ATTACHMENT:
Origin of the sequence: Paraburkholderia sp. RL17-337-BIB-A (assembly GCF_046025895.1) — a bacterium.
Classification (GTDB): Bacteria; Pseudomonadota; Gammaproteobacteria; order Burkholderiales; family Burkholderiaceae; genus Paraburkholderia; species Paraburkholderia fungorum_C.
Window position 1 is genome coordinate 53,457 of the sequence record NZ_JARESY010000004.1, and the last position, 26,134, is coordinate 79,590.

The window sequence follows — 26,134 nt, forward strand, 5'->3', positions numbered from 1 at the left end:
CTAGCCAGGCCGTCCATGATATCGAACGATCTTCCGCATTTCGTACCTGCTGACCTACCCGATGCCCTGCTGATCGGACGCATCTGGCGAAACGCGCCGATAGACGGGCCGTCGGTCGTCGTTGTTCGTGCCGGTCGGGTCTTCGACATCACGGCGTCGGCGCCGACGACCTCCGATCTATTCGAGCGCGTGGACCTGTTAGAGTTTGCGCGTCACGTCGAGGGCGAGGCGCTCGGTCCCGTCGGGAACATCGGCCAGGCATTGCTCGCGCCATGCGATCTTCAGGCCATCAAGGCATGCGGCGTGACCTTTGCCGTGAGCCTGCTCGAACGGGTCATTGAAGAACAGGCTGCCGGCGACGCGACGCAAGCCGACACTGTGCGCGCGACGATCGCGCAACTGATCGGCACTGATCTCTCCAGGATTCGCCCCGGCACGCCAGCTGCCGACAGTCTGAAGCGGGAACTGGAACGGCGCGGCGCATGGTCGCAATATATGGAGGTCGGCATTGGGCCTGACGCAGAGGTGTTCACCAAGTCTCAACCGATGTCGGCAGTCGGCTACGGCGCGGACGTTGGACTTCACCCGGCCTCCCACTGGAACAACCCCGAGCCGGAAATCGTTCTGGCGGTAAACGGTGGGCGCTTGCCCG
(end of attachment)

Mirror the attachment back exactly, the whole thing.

Origin of the sequence: Paraburkholderia sp. RL17-337-BIB-A (assembly GCF_046025895.1) — a bacterium.
Classification (GTDB): Bacteria; Pseudomonadota; Gammaproteobacteria; order Burkholderiales; family Burkholderiaceae; genus Paraburkholderia; species Paraburkholderia fungorum_C.
Window position 1 is genome coordinate 53,457 of the sequence record NZ_JARESY010000004.1, and the last position, 26,134, is coordinate 79,590.

The window sequence follows — 26,134 nt, forward strand, 5'->3', positions numbered from 1 at the left end:
CTAGCCAGGCCGTCCATGATATCGAACGATCTTCCGCATTTCGTACCTGCTGACCTACCCGATGCCCTGCTGATCGGACGCATCTGGCGAAACGCGCCGATAGACGGGCCGTCGGTCGTCGTTGTTCGTGCCGGTCGGGTCTTCGACATCACGGCGTCGGCGCCGACGACCTCCGATCTATTCGAGCGCGTGGACCTGTTAGAGTTTGCGCGTCACGTCGAGGGCGAGGCGCTCGGTCCCGTCGGGAACATCGGCCAGGCATTGCTCGCGCCATGCGATCTTCAGGCCATCAAGGCATGCGGCGTGACCTTTGCCGTGAGCCTGCTCGAACGGGTCATTGAAGAACAGGCTGCCGGCGACGCGACGCAAGCCGACACTGTGCGCGCGACGATCGCGCAACTGATCGGCACTGATCTCTCCAGGATTCGCCCCGGCACGCCAGCTGCCGACAGTCTGAAGCGGGAACTGGAACGGCGCGGCGCATGGTCGCAATATATGGAGGTCGGCATTGGGCCTGACGCAGAGGTGTTCACCAAGTCTCAACCGATGTCGGCAGTCGGCTACGGCGCGGACGTTGGACTTCACCCGGCCTCCCACTGGAACAACCCCGAGCCGGAAATCGTTCTGGCGGTAAACGGTGGGCGCTTGCCCG